Ryan O’Connell’s Memoir Comes to Netflix, Roxane Gay Returns to Comics, and More LGBTQ News
Author: Brian Gentes
April 12, 2019
Recently, in LGBTQ news…
Vulture’s Maria Elena Fernandez spoke with Ryan O’Connell about Special, the new Netflix series adapted from his 2015 memoir, I’m Special: And Other Lies We Tell Ourselves. The series follows ‘Ryan,’ also “a gay man with cerebral palsy,” who (as the real O’Connell confronted in his memoir) “decided to ‘rewrite’ his identity [after being struck by a car] and spent years pretending that he wasn’t disabled because friends and colleagues assumed his limp was the result of the accident.”
They also talked about O’Connell’s “lifelong struggle with self-acceptance, what it’s like to star in his own show with no acting experience, and why he’s tired of TV shows and movies that shy away from gay sex.” Special premieres on April 12.
Roxane Gay is returning to comics, reports Oliver Sava for The AV Club, working with TKO Studios on The Banks, a crime thriller “about three generations of black women who team up to pull off a heist with high stakes and a huge payoff.” Artist Ming Doyle, colorist Jordie Bellaire, and letterer Ariana Maher are working alongside Gay on the story, which “immediately establishes a compelling conflict as Celia Banks, an investment banker, refuses to join her mother and grandmother in their life of crime.”
Netflix has released the first trailer for its 21st century remake of Armistead Maupin’s Tales of the City series. Erik Pedersen has the scoop at Deadline, as well as several first-look photos of the show. At Out, Tre’vell Anderson says it “looks like queer heaven.” While you’re waiting for the June 7 premiere, you might want to check out Jennifer M. Kroot’s 2017 documentary, The Untold Tales of Armistead Maupin, also on Netflix.
At Vulture, Evan Allgood wrote about one of the most talked-about panels at this year’s Association of Writers & Writing Programs (AWP) conference, “The Sexuality of Textuality,” moderated by Lidia Yuknavitch. Panelists Alexander Chee, Garth Greenwell, and Carmen Maria Machado discussed “a central but glorious problem in literature: How best to write a sex scene?”
Machado lamented that what sex does occur in fiction we deem literary is too often straight, male-oriented, perfunctory, and miserable. “It’s important for me to write queer sex scenes that present it as the work of art that it is,” she said.
For more on AWP, check out Evan Allgood and Boris Kachka’s roundup, also at Vulture.
The Rumpus’s Candace Williams spoke with Jericho Brown about his just-published collection, The Tradition, as well as “his new duplex form, and how he builds the relationship between the reader and the speaker.” You can read “Correspondence,” one of the poems in the collection, right now at Literary Hub. Brown wrote more about the duplex form in an essay for the Poetry Foundation.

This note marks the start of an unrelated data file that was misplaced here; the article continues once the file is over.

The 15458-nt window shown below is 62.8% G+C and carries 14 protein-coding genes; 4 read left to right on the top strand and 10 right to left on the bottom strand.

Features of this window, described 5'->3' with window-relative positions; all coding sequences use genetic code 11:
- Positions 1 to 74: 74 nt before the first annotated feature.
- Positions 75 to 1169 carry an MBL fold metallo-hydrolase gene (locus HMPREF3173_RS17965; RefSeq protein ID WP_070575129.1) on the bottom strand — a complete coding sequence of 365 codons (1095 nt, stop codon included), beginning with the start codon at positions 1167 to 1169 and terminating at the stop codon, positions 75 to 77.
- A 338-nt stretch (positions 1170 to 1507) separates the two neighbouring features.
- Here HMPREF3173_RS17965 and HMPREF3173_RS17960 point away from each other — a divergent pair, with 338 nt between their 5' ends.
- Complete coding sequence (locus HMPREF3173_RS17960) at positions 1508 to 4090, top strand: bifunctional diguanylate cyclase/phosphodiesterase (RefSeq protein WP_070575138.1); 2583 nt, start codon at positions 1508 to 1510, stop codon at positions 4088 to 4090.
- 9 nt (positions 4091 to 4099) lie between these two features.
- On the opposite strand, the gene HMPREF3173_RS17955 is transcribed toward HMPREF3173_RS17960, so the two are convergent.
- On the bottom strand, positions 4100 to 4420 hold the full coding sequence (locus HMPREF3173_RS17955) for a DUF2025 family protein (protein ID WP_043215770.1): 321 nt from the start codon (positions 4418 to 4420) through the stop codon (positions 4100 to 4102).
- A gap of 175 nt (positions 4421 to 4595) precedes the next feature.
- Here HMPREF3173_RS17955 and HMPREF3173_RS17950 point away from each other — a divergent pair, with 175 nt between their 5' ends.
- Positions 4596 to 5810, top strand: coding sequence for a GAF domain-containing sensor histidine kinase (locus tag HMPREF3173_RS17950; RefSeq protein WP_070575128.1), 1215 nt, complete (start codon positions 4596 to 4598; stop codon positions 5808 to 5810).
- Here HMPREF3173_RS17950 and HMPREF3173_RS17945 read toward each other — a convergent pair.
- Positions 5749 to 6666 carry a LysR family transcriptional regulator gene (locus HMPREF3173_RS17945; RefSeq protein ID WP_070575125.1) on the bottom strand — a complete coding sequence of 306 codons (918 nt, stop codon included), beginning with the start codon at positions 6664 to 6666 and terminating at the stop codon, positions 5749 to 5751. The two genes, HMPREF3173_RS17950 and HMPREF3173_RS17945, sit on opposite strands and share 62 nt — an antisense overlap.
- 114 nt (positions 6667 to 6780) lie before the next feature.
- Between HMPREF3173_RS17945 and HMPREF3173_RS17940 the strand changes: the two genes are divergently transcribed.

“More than half of the most banned books in America are LGBTQ+,” reports Mathew Rodriguez in Out. At the top of the list for 2018, according to the information provided by the American Library Association, is Alex Gino’s middle-grade novel, George, which features a transgender protagonist. Gino spoke with Lambda’s Monica Carter back in 2017 about why they decided to write George:
When I was figuring out who I was in college, books were an invaluable resource for me. And I think about who I would be now if I had experienced positive representations of transness in the world as a kid. Like a lot of marginalized writers, I wrote the book I wish I had read. It’s a book that I hope people connect with. In a lot of ways, George is a very traditional story, and in that way, it feels familiar, even if the reader hasn’t ever thought about trans issues before.
For more on the banned books and the reasons cited for the challenges, take a look at the ALA Office of Intellectual Freedom’s page on the topic, which also contains lists from prior years.
New York Magazine’s Nick Tabor spoke with Édouard Louis, whose new book, Who Killed My Father, came out last month, about the “downsides of American individualism, his excitement about Alexandria Ocasio-Cortez, and why his family members don’t read much.”
Gigi Gorgeous spoke with The Advocate’s Jeffrey Masters on the LGBTQ&A podcast. They talked about her new memoir, He Said, She Said: Lessons, Stories, and Mistakes from My Transgender Journey, as well as “most recently coming out as a lesbian, how much YouTube has changed since she began in 2008, and the future of her YouTube channel.”
Speaking of podcasts, if you’re looking for something new to listen to, check out Dan Fishback’s Sick Day. For the latest episode, Fishback spoke with poet and former Lambda fellow Stephen Ira “about living in Iowa, Stephen’s childhood perspective on 9/11 and the War in Iraq, that ‘weird abortion performance art scam girl,’ and the erotic Watchmen fan fiction novel Stephen wrote in high school.”
On the 25th anniversary of Kurt Cobain’s death, Aaron Hamburger wrote about why he considers him a gay rights hero for The Washington Post. And–for those of us old enough to remember it–The Advocate revisited their 1993 cover story on Cobain, in which he famously said he was “definitely gay in spirit,” and “probably could be bisexual.”
Patricia Highsmith’s Tom Ripley might be coming back to the screen–the small screen this time, in a TV series based on the quintet of novels. “But will he be gay?” That’s the question W’s Kyle Munzenrieder is asking.
Finally, graphic artist and screenwriter Todd Alcott has taken classic songs and created pulp book covers for them, “cleverly transposing lyrics and narratives, creating a fabulous mashup of pop culture faves.” Flavorwire picked their favorites from his Etsy shop and, well, they’re amazing.
Featured photo of Ryan O’Connell by Sarah Walker via Vulture